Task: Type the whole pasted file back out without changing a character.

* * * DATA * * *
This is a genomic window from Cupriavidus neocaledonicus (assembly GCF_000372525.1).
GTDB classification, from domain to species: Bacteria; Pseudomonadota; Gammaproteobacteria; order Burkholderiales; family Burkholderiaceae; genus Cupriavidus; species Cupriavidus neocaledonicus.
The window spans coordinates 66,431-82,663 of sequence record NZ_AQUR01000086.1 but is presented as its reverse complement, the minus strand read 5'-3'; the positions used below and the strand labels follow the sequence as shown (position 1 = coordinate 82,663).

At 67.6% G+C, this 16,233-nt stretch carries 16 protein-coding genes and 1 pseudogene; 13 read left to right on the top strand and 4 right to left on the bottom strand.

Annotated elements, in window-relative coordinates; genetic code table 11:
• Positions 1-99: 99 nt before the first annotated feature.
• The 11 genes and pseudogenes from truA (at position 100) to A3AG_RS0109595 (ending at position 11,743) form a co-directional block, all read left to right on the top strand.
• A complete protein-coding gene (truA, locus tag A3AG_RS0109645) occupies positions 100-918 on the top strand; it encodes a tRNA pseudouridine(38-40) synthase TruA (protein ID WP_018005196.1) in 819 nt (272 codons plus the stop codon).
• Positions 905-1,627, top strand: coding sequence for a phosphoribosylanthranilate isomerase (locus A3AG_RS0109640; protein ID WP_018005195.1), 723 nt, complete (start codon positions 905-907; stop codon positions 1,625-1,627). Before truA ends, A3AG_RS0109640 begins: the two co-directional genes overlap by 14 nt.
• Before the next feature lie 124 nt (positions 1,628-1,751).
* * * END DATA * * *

This is a genomic window from Cupriavidus neocaledonicus (assembly GCF_000372525.1).
GTDB classification, from domain to species: Bacteria; Pseudomonadota; Gammaproteobacteria; order Burkholderiales; family Burkholderiaceae; genus Cupriavidus; species Cupriavidus neocaledonicus.
The window spans coordinates 66,431-82,663 of sequence record NZ_AQUR01000086.1 but is presented as its reverse complement, the minus strand read 5'-3'; the positions used below and the strand labels follow the sequence as shown (position 1 = coordinate 82,663).

At 67.6% G+C, this 16,233-nt stretch carries 16 protein-coding genes and 1 pseudogene; 13 read left to right on the top strand and 4 right to left on the bottom strand.

Annotated elements, in window-relative coordinates; genetic code table 11:
• Positions 1-99: 99 nt before the first annotated feature.
• The 11 genes and pseudogenes from truA (at position 100) to A3AG_RS0109595 (ending at position 11,743) form a co-directional block, all read left to right on the top strand.
• A complete protein-coding gene (truA, locus tag A3AG_RS0109645) occupies positions 100-918 on the top strand; it encodes a tRNA pseudouridine(38-40) synthase TruA (protein ID WP_018005196.1) in 819 nt (272 codons plus the stop codon).
• Positions 905-1,627, top strand: coding sequence for a phosphoribosylanthranilate isomerase (locus A3AG_RS0109640; protein ID WP_018005195.1), 723 nt, complete (start codon positions 905-907; stop codon positions 1,625-1,627). Before truA ends, A3AG_RS0109640 begins: the two co-directional genes overlap by 14 nt.
• Before the next feature lie 124 nt (positions 1,628-1,751).